The Day on the Green Files: 4 senators were involved in campaign to ban Led Zeppelin from the US

Four influential US senators contacted the US State Department beginning in September 1977 passing on calls to ban Led Zeppelin from the country, newly released US government records exclusively obtained by LedZepNews reveal.

The lobbying effort began in the wake of the 1977 Day on the Green festival in California, where backstage violence erupted involving Led Zeppelin’s employees and three festival employees on July 23, 1977.

Following the violence, letters were sent to four US senators in an attempt to prevent Led Zeppelin from again touring in the country. All four of those senators passed the messages to the State Department, which then sent the correspondence to the US embassy in London.

LedZepNews is revealing the lobbying campaign as part of The Day on the Green Files after we obtained the full text of the cables from the National Archives. The messages are being made public for the first time, giving a remarkable insight into a campaign that would have threatened Led Zeppelin’s career had it been successful.

Paul Sarbanes, a Democrat senator for Maryland, contacted the State Department on September 8, 1977. He forwarded a letter written by the father of one of the men assaulted, with the senator calling the situation “disturbing” in his own letter about the incident.

The start of the August 24, 1977 letter written by Gus Matzorkis to Senator Paul Sarbanes.

“I would appreciate you giving this matter whatever consideration you feel appropriate and consistent with the law,” he wrote to Douglas J Bennet, the State Department Assistant Secretary for Congressional Relations.

Sarbanes was joined in writing to the State Department about Led Zeppelin by Charles Mathias, a Republican senator for Maryland as well as Democrat Ohio Senator Howard Metzenbaum and Robert P Griffin, a Republican senator for Michigan.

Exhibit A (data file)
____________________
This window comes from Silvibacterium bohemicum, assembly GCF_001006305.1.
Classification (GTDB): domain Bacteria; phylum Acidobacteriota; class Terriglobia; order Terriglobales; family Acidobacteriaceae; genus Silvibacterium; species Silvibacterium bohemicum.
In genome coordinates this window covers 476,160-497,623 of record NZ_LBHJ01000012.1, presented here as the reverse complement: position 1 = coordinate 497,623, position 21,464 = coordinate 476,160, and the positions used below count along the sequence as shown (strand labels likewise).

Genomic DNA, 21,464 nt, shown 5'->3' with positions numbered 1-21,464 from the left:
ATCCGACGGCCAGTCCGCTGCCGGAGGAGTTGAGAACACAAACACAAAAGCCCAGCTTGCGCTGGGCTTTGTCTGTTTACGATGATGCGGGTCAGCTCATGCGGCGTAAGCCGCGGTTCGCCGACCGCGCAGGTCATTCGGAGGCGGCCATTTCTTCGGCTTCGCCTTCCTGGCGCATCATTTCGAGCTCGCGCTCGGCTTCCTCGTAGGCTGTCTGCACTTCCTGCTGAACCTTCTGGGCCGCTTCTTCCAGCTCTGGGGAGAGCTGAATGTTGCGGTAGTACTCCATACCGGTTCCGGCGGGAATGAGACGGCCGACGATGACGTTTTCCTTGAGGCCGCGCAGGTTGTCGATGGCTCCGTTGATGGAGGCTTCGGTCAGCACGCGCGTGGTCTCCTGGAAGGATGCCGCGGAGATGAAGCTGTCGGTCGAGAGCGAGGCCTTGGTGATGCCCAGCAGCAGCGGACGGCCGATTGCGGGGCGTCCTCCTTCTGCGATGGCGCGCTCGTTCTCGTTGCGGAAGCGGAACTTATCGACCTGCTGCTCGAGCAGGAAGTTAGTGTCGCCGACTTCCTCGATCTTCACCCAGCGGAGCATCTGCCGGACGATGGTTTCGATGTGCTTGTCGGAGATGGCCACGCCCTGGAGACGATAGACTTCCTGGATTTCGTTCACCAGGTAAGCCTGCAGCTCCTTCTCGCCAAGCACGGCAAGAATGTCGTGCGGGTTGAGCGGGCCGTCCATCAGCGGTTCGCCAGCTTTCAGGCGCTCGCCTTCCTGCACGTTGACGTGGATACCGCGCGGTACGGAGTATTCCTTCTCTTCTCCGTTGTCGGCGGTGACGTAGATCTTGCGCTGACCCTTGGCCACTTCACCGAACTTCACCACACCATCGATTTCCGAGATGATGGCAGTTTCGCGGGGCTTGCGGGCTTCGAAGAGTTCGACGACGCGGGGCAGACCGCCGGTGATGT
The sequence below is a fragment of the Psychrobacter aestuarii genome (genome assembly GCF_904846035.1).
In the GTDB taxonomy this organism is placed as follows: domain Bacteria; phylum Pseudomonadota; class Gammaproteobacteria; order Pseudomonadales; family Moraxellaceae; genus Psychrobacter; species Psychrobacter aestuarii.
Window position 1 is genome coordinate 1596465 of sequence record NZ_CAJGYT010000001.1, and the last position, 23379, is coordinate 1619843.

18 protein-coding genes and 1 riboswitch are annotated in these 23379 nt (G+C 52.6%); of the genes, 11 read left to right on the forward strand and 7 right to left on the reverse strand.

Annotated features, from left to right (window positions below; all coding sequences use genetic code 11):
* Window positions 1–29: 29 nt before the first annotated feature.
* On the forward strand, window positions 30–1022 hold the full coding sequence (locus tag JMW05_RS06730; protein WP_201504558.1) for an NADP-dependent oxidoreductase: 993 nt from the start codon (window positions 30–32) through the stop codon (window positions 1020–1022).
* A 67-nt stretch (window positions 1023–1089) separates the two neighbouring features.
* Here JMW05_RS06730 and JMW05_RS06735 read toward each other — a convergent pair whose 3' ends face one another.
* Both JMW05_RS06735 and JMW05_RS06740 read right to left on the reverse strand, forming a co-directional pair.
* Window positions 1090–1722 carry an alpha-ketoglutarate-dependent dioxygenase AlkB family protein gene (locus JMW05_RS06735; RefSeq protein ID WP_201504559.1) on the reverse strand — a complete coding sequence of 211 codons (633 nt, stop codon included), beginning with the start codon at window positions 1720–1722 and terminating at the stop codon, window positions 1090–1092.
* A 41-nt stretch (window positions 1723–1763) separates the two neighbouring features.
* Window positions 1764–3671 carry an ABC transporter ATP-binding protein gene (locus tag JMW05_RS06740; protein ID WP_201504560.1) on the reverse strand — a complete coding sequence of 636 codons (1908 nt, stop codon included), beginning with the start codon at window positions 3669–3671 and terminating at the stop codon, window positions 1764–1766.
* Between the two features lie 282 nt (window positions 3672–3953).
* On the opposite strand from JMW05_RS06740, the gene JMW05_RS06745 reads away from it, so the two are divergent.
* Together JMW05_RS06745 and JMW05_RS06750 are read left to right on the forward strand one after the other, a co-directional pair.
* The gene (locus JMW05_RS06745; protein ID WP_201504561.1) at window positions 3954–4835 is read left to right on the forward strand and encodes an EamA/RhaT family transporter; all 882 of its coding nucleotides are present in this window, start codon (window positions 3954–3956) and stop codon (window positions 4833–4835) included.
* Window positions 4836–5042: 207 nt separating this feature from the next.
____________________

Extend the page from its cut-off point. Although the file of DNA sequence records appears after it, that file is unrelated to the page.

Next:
The September 8, 1977 letter written by Senator Paul Sarbanes to the State Department about Led Zeppelin.

Senators Sarbanes and Griffin were both members of the influential US Senate Committee on Foreign Relations at the time.

On September 22, 1977 the State Department sent an operations memorandum to the US embassy in London requesting information on Led Zeppelin’s visa status.

The September 22, 1977 operations memorandum sent from the State Department to the US Embassy in London requesting information on Led Zeppelin’s work visas.

The American consul in London was also alerted to the issue, the documents show, and the US embassy in London began compiling a file on the backstage violence in case Led Zeppelin applied for work visas in the future.

“The Embassy at London is concerned over the allegations made by Mr Matzorkis and give their assurance the information he provided will be considered should the group apply for visas in the future,” Bennet wrote in a February 10, 1978 letter to Sarbanes.

Despite interest from four senators, the campaign to ban Led Zeppelin from the US does not seem to have been effective beyond establishing a file on the group in the US embassy in London. Led Zeppelin planned to tour the US in 1980, indicating the band had no difficulty in obtaining new work visas.

No documents about Led Zeppelin exist in the papers of Mathias at Johns Hopkins University or in the papers of Griffin at the Clarke Historical Library at Central Michigan University, archivists contacted by LedZepNews have confirmed, meaning LedZepNews’ reporting is the first time the lobbying campaign has been made public.

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